philosopher's avatar

@wundayatta
Watch Discovery channel on Sunday night at 9 PM.
I saw the first two shows.
They are taking about Black wholes singularities and all such things.

FireMadeFlesh's avatar

I think it is a good way to understand it. I have read that time is no different to the spatial dimensions in a mathematical sense. Although we cannot significantly change the passage of time for ourselves, it is important to understand that changes in the rate of the passage of time are factors to explain other phenomena such as muons formed by cosmic rays.

PacificToast's avatar

I don’t think it’s a dimension because as you stated, it’s not one we can move about in. Except for Doctor Who, I’m sadly going to have to say it’s not practical to think of time as a 4th dimension.

philosopher's avatar

@PacificToast
Watch Discovery Channel Sundays at nine PM.
I was amazed about the possibilities. I find it difficult to explain in detail.
I will leave it to Dr Kaku and Professor Hawking’s.

ETpro's avatar

@wundayatta Very insightful answer. Thank you.

@FireMadeFlesh I can see that side of the question, but still feel it is a poor choice of wording that tends to further confuse an already difficult to access concept.

@philosopher Watching Stephen Hawking’s Universe is what brought this question into my mind.

philosopher's avatar

@ETpro
I have about a million questions.
Cool question.
I wish we had a Physicist on fluther.
The Physicist admitted they have many unanswered questions.
They hope to develop technology that would make approaching a Black Whole possible . It sounds like something that will not happen for a long time.
It would be amazing to know if an alternate Universe exist on the other side of a Black Hole.

ETpro's avatar

@philosopher Thanks. BTW, not to be a grammar pest, but I think you intended to say black hole and not whole. If they were studying a black whole, they might slice through it and make two balck halfs to better understand its inner workings. Too bad we can’t do that.

I am fascinated by the fact that the laws of physics break down inside a black hole. Time stops. So, nice place to visit if there were a way to get back out.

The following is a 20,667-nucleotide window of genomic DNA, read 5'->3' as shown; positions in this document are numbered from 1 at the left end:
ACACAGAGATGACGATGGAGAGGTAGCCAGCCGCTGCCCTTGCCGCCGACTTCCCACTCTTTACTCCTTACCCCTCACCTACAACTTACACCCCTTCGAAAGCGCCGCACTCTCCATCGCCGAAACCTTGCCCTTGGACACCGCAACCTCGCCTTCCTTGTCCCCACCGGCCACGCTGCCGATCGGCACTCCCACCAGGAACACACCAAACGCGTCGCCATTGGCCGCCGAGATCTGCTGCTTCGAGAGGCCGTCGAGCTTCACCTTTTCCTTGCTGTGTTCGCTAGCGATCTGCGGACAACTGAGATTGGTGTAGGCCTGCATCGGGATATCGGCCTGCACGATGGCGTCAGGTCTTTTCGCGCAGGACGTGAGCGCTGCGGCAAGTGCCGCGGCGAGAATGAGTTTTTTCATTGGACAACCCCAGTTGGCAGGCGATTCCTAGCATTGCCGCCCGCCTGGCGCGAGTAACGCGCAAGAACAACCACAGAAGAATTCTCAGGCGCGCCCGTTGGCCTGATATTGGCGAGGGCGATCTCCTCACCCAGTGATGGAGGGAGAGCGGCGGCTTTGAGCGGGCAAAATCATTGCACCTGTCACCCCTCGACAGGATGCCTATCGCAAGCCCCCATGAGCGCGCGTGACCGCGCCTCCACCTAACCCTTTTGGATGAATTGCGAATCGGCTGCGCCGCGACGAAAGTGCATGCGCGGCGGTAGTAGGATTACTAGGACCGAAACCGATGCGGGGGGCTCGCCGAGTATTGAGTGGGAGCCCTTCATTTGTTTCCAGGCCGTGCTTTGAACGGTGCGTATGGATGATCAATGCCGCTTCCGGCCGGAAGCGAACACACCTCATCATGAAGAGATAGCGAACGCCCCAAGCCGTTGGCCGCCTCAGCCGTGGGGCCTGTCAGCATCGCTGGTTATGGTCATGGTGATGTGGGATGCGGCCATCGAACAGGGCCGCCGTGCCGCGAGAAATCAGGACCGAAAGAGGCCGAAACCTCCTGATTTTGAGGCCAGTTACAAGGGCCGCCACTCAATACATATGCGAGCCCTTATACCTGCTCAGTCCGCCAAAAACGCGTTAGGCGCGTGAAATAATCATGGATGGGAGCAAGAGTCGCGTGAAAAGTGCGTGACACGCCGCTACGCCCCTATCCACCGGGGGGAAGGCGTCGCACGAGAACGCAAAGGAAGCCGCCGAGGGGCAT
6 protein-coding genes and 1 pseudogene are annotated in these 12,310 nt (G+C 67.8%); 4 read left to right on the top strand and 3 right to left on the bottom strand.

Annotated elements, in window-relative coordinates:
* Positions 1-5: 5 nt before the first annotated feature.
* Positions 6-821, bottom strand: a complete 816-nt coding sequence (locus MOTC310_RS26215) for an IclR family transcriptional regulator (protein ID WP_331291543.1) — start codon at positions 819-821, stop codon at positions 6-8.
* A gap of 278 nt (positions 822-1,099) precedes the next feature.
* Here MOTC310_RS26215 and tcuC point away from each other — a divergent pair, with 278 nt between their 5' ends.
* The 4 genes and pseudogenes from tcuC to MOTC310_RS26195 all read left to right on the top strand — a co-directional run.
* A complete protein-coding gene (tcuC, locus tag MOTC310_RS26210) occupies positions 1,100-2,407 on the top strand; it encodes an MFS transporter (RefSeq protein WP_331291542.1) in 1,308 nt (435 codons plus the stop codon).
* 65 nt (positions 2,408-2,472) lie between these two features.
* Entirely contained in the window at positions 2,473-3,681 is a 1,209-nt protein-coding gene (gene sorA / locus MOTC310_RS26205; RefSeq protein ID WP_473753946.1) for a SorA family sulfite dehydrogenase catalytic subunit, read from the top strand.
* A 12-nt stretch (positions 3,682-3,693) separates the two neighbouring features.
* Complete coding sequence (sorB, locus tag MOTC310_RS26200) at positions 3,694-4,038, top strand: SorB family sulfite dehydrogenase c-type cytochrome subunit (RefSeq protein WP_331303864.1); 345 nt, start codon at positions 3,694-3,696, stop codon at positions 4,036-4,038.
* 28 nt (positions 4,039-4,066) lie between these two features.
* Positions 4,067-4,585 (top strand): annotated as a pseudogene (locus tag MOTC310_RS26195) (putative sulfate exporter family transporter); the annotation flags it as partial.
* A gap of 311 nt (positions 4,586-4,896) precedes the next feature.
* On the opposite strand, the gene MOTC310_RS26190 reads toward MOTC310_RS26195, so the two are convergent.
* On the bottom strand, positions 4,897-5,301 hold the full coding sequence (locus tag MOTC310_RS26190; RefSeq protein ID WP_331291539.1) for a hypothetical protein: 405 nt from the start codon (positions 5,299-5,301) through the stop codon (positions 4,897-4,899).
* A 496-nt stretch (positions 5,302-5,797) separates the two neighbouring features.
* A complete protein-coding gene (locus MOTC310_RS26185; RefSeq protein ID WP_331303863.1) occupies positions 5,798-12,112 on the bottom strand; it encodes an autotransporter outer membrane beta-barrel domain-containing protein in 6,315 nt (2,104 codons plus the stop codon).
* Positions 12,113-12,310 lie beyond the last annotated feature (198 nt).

philosopher's avatar

@ETpro
I agree and I always make errors when I am tried.
I love Science.

ETpro's avatar

@philosopher I, too, find science fascinating. And not to worry about spelling errors. I owe what little I do manage to write properly to the help of the built-in Firefox highlighter that catches misspellings. But of course, it’s perfectly happy with whole for whole, and your for you’re. Some are bound to slip past the best spelling and grammar sweep.

Rarebear's avatar

@philosopher I have instant access to a physicist, and I often ask him to render his opinion on questions. This really isn’t a physics question, though, but a math one.

Coloma's avatar

In the meanwhile we are only moving through clock time.

Dr_Lawrence's avatar

I understand the theoretical basis for seeing the relationship between space and time and to appreciate the 3 dimensions fully requires incorporating the temporal dimension as well. I believe the better we understand the parameters of space-time, the better we will understand the universe and how we relate to it.

FireMadeFlesh's avatar

@ETpro “I can see that side of the question, but still feel it is a poor choice of wording that tends to further confuse an already difficult to access concept.”

If time were not referred to as a dimension, we would not be able to understand light cones as well, or any other diagram that we use to help understand the implications of Relativity. It may be confusing at first to view time as a dimension, but it is far more difficult when you study it in depth if you haven’t been referring to it as such all along.

philosopher's avatar

@Rarebear
I wish I had a Scientist to watch with me and asked questions.
I have to admit I took many Science classes in college. I complained back then but I learned a lot. Not enough to totally comprehend everything on Sundays show.
They have made many new discoveries.
I wish more people cared about Science because it will greatly effect the Human Race.
Thankfully we have people on here that don’t say, I don’t know. I hope this show can make young Child like Science too.